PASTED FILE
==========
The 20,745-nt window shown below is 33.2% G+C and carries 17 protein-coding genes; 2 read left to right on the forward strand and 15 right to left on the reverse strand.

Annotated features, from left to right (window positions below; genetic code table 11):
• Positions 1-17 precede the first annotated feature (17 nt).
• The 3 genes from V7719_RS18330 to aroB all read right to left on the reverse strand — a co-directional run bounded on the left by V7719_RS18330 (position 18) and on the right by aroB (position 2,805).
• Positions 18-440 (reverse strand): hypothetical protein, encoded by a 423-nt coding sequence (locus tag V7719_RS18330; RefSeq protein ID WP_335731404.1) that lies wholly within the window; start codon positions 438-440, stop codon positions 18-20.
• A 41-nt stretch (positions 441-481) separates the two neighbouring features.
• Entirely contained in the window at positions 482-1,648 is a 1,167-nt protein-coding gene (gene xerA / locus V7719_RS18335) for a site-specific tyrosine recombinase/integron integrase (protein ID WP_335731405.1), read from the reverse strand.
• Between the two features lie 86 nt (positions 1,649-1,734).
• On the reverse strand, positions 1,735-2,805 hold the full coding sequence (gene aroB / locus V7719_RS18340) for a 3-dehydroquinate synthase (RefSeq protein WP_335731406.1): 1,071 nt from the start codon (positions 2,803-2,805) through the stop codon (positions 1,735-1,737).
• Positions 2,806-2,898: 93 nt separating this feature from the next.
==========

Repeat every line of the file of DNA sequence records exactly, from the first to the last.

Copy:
The 20,745-nt window shown below is 33.2% G+C and carries 17 protein-coding genes; 2 read left to right on the forward strand and 15 right to left on the reverse strand.

Annotated features, from left to right (window positions below; genetic code table 11):
• Positions 1-17 precede the first annotated feature (17 nt).
• The 3 genes from V7719_RS18330 to aroB all read right to left on the reverse strand — a co-directional run bounded on the left by V7719_RS18330 (position 18) and on the right by aroB (position 2,805).
• Positions 18-440 (reverse strand): hypothetical protein, encoded by a 423-nt coding sequence (locus tag V7719_RS18330; RefSeq protein ID WP_335731404.1) that lies wholly within the window; start codon positions 438-440, stop codon positions 18-20.
• A 41-nt stretch (positions 441-481) separates the two neighbouring features.
• Entirely contained in the window at positions 482-1,648 is a 1,167-nt protein-coding gene (gene xerA / locus V7719_RS18335) for a site-specific tyrosine recombinase/integron integrase (protein ID WP_335731405.1), read from the reverse strand.
• Between the two features lie 86 nt (positions 1,649-1,734).
• On the reverse strand, positions 1,735-2,805 hold the full coding sequence (gene aroB / locus V7719_RS18340) for a 3-dehydroquinate synthase (RefSeq protein WP_335731406.1): 1,071 nt from the start codon (positions 2,803-2,805) through the stop codon (positions 1,735-1,737).
• Positions 2,806-2,898: 93 nt separating this feature from the next.